Monday, May 19, 2014


I strongly dislike fires. Always have. When I was 8 or 9, my mother decided it was high time I struck a match. I sat crying by the fireplace for a long, long time afraid to light the fire in the fireplace. I liked to sit by the fire, didn’t want to strike that match. After that first one, I didn’t have problems the next time.

I grew up in the mountains where sirens meant fires. I never had to evacuate, but we were packed up a few times in the ‘50’s. For years after, I went through what I now recognize as mini-panic attacks until the sound faded. My heart raced. I wanted to run and freeze in place at the same time. That stopped when I moved to the big city where I heard sirens all the time. We’ve had some big ones in San Diego County in the last 9 years.

Skipping forward to those years: In 2003, we self-evacuated because we lived a couple of blocks south of the road everyone north of was to evacuate, and were about the same distance west of the street people east of were to evacuate. (Okay, I know that sentence is awkward.) Those two roads were the only way out due to a hill behind us.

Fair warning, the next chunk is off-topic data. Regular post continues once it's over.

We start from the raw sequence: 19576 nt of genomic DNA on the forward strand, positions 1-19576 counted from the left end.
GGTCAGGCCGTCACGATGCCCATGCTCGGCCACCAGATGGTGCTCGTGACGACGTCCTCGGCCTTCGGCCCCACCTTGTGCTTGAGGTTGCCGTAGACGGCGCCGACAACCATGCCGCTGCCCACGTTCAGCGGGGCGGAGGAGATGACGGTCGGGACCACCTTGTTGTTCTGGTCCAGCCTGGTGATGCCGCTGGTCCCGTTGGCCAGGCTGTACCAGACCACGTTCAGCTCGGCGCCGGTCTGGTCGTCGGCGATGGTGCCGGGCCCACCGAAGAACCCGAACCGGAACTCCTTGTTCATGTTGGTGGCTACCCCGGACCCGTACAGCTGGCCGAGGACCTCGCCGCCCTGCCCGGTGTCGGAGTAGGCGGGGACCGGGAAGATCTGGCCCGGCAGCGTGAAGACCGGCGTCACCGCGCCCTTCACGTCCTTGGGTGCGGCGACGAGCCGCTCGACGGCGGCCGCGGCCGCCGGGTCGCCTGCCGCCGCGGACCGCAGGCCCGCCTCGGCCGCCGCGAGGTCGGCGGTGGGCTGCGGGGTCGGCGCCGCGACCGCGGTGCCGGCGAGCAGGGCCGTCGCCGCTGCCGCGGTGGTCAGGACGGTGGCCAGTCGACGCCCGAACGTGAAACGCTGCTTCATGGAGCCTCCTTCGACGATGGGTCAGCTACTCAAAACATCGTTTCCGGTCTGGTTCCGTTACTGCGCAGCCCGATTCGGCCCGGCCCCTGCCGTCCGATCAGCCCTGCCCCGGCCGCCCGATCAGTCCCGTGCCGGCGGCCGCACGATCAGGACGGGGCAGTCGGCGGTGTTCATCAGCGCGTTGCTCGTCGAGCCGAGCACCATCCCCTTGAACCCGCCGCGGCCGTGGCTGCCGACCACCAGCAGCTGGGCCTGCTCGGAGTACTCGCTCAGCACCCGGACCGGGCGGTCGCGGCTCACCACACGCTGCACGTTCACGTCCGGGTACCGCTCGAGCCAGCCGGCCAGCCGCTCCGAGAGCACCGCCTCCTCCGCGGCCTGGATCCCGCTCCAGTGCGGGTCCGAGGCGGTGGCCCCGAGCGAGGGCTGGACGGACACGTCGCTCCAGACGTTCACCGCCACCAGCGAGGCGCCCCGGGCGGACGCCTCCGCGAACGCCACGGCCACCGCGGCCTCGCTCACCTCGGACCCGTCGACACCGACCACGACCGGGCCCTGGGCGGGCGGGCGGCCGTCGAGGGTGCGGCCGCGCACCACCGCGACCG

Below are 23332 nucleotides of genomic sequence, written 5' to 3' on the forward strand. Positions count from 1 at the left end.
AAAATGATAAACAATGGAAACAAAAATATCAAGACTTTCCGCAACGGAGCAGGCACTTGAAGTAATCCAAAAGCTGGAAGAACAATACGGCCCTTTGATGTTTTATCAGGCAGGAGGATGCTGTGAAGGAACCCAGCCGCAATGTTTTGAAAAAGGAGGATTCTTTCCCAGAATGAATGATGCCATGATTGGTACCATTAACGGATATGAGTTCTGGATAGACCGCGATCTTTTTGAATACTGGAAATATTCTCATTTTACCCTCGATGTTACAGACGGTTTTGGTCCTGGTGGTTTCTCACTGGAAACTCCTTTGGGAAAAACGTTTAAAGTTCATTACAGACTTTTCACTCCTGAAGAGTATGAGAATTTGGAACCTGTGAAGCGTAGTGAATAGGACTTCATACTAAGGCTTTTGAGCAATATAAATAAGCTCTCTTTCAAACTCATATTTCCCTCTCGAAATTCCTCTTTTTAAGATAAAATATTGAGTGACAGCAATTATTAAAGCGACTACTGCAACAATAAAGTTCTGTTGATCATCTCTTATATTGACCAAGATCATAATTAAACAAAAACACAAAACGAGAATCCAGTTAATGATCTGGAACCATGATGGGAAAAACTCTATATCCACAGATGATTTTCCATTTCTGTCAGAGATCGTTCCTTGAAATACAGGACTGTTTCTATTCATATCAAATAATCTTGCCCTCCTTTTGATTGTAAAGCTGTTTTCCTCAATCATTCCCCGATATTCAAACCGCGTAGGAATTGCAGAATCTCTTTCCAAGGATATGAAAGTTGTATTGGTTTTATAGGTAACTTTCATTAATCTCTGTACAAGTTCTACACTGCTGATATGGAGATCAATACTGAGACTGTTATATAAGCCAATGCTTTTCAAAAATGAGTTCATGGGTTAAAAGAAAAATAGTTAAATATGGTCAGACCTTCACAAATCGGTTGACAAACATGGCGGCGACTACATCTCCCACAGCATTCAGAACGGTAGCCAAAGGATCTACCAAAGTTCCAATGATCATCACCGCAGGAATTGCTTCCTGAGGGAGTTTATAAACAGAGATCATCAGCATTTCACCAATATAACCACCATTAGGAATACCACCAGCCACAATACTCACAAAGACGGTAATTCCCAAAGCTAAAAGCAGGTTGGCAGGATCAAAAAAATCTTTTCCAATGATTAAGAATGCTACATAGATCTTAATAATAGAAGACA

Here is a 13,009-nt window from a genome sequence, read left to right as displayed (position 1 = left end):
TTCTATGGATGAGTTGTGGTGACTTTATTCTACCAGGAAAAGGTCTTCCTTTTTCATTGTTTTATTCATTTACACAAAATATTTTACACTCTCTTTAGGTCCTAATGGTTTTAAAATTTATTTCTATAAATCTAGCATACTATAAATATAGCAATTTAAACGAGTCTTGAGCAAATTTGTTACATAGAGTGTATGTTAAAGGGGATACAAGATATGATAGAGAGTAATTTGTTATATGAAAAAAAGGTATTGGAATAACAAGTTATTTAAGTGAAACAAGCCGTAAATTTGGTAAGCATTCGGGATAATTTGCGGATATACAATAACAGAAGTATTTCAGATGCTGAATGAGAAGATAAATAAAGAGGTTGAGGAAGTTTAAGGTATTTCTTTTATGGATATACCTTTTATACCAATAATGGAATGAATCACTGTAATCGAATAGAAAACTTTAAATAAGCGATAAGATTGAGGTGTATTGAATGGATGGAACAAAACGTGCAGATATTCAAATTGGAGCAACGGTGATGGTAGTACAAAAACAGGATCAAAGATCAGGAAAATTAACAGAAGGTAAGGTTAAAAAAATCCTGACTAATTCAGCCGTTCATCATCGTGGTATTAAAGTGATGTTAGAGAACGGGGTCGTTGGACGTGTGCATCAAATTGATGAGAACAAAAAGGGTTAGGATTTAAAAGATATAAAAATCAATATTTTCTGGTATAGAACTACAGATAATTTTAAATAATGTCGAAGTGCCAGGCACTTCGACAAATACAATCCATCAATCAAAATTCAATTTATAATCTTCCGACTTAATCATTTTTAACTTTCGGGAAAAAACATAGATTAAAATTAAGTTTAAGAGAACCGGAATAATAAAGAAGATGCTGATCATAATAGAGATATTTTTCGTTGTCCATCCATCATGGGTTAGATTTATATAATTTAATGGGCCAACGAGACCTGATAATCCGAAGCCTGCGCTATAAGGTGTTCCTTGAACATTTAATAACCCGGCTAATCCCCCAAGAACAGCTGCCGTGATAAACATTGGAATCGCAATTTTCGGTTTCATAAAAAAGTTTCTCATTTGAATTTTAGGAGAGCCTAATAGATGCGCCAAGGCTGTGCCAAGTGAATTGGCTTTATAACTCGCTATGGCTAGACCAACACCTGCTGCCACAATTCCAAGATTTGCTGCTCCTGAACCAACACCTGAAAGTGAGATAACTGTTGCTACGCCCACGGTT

In 2007, we were in Thailand and had sketchy information at best. That was harder. No matter what the natural disaster threat is, HAVE AN OUT OF STATE CONTACT PERSON. Yes, I’m shouting. Our son that lived in another state, gathered information and kept us updated on who was where. All were safe.

Last week, we once again self-evacuated. It turned out to be the smallest fire, only 1 acre, but every one of the 9, um, er, 10 fires (a new one started a day later) started out at 1 acre. One of our sons helped my husband pack up the RV because I was babysitting for one of our daughters. By the time I joined Dan at our eldest daughter’s house, the Coco’s Fire had just started a few miles from her house.

We watched it for awhile as it got bigger and closer then loaded up her vehicle, and went back to the house where I had just been. (The Santa Anna wind had blown the other daughter’s fence over the day before.)

By that time our fire was a non-issue so we left for home, but didn’t unpack until the next day.

It was a little disconcerting to see 6-8 fire trucks lined up on the main road to our house. I wondered if they knew about a new fire in the area. I didn’t see any smoke. Obviously that wasn’t the answer. I still don’t know.

Our eldest daughter returned to her home the next morning.

I think I’ll bake the fire fighters near our house a batch of peanut butter cookies or a loaf of bread today. 

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